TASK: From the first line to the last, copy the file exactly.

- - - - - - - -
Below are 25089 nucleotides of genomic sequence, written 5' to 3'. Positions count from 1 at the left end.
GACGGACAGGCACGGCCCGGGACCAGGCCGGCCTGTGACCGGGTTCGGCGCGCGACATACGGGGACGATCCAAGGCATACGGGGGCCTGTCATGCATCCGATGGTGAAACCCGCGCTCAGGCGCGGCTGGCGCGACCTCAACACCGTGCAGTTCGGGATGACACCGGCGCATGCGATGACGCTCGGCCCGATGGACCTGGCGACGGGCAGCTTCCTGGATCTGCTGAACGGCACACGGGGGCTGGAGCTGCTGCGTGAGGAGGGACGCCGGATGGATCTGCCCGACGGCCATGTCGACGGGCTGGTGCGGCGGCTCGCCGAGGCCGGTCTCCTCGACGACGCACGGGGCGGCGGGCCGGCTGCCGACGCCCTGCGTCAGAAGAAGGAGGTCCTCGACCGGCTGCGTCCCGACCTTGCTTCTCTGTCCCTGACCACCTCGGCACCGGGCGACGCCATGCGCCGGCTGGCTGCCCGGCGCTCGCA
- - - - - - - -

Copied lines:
Below are 25089 nucleotides of genomic sequence, written 5' to 3'. Positions count from 1 at the left end.
GACGGACAGGCACGGCCCGGGACCAGGCCGGCCTGTGACCGGGTTCGGCGCGCGACATACGGGGACGATCCAAGGCATACGGGGGCCTGTCATGCATCCGATGGTGAAACCCGCGCTCAGGCGCGGCTGGCGCGACCTCAACACCGTGCAGTTCGGGATGACACCGGCGCATGCGATGACGCTCGGCCCGATGGACCTGGCGACGGGCAGCTTCCTGGATCTGCTGAACGGCACACGGGGGCTGGAGCTGCTGCGTGAGGAGGGACGCCGGATGGATCTGCCCGACGGCCATGTCGACGGGCTGGTGCGGCGGCTCGCCGAGGCCGGTCTCCTCGACGACGCACGGGGCGGCGGGCCGGCTGCCGACGCCCTGCGTCAGAAGAAGGAGGTCCTCGACCGGCTGCGTCCCGACCTTGCTTCTCTGTCCCTGACCACCTCGGCACCGGGCGACGCCATGCGCCGGCTGGCTGCCCGGCGCTCGCA